Based on results of studies in Africa, the American Academy of Pediatrics (AAP) changed its position on circumcision. That is, previously the academy held a neutral position regarding the procedure, but their most recent statement acknowledges benefits of circumcision in that it may protect heterosexual men against HIV. The AAP still contends that the decision to have the procedure performed remains a family choice.
For decades, parents of male babies have struggled with the decision whether to circumcise their sons. Long-standing American traditions have been to circumcise infant boys, religious rituals make the act a rite of initiation, but many people throughout the world pass on this procedure. They feel it to be unnecessary and traumatic for the infants. Are there benefits to circumcision other than cosmetic conformity?
The practice of circumcision in now looked at differently, and a recent article in the New York Times says, “The American Academy of Pediatrics has shifted its stance on infant male circumcision, announcing on Monday that new research, including studies in Africa suggesting that the procedure may protect heterosexual men against H.I.V., indicated that the health benefits outweighed the risks.” (Rabin)
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A previous study conducted in New Zealand found that “uncircumcised males are at greater risk of acquiring sexually transmitted infection than circumcised males. Male circumcision may reduce the risk of sexually transmitted infection acquisition and transmission by up to one half.” (Fergusson) The data were gathered as a 25-year study of children in New Zealand.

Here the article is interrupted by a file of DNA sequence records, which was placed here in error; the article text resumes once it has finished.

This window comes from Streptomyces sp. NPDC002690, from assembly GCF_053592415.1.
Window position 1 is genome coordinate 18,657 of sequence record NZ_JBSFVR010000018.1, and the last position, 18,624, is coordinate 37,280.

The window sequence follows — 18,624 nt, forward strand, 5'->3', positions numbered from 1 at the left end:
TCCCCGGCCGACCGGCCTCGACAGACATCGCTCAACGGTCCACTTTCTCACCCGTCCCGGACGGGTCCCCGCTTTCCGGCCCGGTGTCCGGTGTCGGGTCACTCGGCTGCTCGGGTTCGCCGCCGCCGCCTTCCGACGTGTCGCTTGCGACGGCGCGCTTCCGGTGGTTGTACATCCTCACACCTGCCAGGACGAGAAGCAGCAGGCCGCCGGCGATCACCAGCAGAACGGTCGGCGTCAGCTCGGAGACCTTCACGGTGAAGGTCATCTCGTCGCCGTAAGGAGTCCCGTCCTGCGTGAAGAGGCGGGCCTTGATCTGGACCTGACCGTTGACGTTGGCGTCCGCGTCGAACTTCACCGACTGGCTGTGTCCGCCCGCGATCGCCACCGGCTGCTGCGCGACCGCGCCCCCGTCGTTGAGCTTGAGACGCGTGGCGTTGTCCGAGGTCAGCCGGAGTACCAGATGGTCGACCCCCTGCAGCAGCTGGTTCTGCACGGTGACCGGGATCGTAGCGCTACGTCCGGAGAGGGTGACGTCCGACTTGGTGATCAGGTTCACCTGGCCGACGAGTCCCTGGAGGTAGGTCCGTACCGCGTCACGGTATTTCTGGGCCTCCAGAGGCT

In the past 10 years, circumcision has become a topic of debate among medical professionals. Since 2005, the AAP’s Task Force on Circumcision has explored the effects of circumcision on adult males who have had the procedure. Advantages include lower incidences of urinary tract infections, transmission of sexually transmitted diseases (especially syphilis, herpes, HPV, and HIV), and cancers of the penis. Males who are circumcised also have a lower risk of prostate cancer.
The AAP policies greatly influence the recommendations of their members and other healthcare professionals, however, individual families still make the final decision regarding whether to circumcise.